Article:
Nor is William Hague a Harold Macmillan, or Lord Cranborne a fifth Lord Salisbury, even though he will become the seventh when his father dies. Why, you may ask, is he sitting in the House of Lords at all? I will try to explain it as best I can. From 1979 to 1987 he sat for Dorset South, his home patch, as Viscount Cranborne, his courtesy title. He was more or less on the Tory left except over Northern Ireland, where he was a staunch Unionist. He had never hit it off with Lady Thatcher, became bored and left the House to devote himself to his somewhat mysterious business interests. He did, however, possess a rapport with Mr John Major. In 1992 he re-entered politics as Parliamentary Under-Secretary for Defence.

He did not come back as an MP but as a member of the Lords by means of an arcane device called a Writ in Acceleration, which enabled him to sit in the upper House while his father was still alive. The reference books say he was "summoned" to the Lords as Baron Cecil of Essendon in the County of Rutland. Why, in that case, he is known not as Lord Cecil but still by his old courtesy title I am afraid I cannot tell you. It is not really my subject. Lords and ladies are not my line. I am sorry, but there it is.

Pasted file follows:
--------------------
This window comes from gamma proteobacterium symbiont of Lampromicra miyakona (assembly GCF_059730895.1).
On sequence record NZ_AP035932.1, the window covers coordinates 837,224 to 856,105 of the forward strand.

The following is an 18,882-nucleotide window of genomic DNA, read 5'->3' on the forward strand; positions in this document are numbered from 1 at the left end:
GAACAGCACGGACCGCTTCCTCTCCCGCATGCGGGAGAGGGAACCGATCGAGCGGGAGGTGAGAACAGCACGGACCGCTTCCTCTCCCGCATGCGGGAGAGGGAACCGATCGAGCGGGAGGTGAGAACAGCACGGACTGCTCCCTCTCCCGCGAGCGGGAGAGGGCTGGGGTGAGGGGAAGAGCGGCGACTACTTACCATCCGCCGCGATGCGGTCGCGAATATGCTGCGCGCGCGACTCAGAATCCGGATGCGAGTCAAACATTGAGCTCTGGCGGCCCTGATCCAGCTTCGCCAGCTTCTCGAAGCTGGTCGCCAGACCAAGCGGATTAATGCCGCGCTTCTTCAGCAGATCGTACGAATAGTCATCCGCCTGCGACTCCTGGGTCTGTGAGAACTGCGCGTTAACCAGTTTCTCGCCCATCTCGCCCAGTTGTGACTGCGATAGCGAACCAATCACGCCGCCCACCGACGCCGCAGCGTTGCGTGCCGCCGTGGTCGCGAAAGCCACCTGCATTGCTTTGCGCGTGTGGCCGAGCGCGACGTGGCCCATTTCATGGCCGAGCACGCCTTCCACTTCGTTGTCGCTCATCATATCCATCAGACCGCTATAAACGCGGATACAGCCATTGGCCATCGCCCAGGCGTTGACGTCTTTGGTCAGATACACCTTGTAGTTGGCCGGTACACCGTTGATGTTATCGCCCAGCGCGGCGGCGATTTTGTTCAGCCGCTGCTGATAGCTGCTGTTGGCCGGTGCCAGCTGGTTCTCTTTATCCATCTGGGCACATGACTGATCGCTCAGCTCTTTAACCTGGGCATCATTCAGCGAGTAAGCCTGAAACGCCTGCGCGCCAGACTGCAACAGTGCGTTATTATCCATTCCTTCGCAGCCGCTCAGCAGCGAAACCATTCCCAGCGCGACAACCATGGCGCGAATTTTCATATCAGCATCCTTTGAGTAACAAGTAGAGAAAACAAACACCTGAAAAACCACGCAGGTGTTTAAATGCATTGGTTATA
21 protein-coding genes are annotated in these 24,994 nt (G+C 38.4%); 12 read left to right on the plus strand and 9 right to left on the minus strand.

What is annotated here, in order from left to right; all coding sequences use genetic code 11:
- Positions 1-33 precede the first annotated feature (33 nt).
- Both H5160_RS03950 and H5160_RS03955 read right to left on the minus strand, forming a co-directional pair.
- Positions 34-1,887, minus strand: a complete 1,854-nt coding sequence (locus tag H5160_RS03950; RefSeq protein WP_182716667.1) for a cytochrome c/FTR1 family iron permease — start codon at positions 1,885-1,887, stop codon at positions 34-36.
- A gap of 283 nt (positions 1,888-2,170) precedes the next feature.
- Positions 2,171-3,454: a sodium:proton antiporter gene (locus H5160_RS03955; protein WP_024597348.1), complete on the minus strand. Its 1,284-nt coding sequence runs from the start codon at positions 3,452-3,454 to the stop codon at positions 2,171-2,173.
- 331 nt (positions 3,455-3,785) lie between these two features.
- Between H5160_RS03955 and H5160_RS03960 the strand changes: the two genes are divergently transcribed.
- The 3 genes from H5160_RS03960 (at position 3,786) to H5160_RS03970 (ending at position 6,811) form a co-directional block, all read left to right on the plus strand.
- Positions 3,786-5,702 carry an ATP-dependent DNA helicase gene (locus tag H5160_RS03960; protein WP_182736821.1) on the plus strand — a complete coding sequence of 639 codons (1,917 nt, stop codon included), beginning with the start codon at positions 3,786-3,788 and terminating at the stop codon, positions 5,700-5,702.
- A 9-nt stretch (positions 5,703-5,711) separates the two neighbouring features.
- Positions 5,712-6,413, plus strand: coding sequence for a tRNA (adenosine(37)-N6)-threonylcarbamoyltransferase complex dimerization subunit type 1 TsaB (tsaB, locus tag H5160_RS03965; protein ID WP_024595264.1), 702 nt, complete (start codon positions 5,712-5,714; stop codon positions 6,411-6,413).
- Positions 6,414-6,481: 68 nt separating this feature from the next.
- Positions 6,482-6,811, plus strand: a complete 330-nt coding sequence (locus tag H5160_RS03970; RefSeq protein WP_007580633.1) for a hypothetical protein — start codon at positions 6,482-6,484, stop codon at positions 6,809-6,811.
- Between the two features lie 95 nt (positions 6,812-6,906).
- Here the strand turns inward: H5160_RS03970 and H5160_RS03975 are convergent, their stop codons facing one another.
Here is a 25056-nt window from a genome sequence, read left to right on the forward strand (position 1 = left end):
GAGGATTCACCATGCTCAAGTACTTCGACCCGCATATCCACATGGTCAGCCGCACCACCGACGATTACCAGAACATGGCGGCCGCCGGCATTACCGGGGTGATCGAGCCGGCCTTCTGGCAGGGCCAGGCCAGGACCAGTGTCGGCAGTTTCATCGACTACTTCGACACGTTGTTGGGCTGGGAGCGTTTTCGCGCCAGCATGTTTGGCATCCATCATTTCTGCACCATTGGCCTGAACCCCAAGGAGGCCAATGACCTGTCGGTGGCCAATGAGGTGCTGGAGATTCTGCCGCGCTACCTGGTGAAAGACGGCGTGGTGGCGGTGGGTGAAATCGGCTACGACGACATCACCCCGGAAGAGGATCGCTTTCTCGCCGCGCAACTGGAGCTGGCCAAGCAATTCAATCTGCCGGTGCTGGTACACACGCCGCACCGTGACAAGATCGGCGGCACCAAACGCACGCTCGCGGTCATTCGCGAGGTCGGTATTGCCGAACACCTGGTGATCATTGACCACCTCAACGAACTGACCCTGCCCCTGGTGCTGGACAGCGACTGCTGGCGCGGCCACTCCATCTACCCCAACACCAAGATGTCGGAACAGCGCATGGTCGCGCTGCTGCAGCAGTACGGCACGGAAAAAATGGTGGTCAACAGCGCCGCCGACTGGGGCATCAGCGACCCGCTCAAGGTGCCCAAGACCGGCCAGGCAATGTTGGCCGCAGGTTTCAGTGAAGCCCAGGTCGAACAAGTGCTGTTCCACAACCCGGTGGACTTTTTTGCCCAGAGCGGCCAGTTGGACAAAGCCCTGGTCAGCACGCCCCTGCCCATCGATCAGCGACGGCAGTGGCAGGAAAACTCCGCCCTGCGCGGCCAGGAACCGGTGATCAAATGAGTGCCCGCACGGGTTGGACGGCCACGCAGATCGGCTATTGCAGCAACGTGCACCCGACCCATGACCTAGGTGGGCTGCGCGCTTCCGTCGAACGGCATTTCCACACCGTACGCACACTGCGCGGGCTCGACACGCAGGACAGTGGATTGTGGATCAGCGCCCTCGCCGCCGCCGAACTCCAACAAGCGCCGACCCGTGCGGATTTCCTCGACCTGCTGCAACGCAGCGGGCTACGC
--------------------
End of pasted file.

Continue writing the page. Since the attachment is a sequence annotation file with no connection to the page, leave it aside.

As Lord Privy Seal and Leader of the Lords, to which he was promoted in 1994, he proved invaluable to Mr Major, perhaps the most competent member of a government not conspicuous for this quality. He saved it from the great spam-fritter disaster of the D-Day festivities of 1994. A year later he lived up to the motto of the feared SDS (or spin doctors' society): "Who gets to the mike first, wins." When Mr Major put himself up for re-election as leader, Lord Cranborne organised a procession of ministers to the microphones and the cameras, all saying that the prime minister had won a staggering victory. This immediately became - as, by and large, it still is - accepted as the true history, even though Mr Major had failed to win the support of a third of his party.

Lord Cranborne certainly has an engaging manner, and knows a fair amount of political history. To me, at any rate, he looks less like an English patrician than a Welsh rugby centre of the 1960s with a taste for the odd drink. He has numerous friends and acquaintances in Westminster and clubland alike. Indeed, when the news of his dismissal came through, the first words a friend uttered to me were: "Ha, ha, this puts old Bruce in an awful dilemma." He was referring to the distinguished political columnist of the Spectator, Mr Bruce Anderson, whose admiration for Mr Hague - or for anyone else who happens to be leading the Conservative Party at any given moment - is exceeded only by his devotion to Lord Cranborne.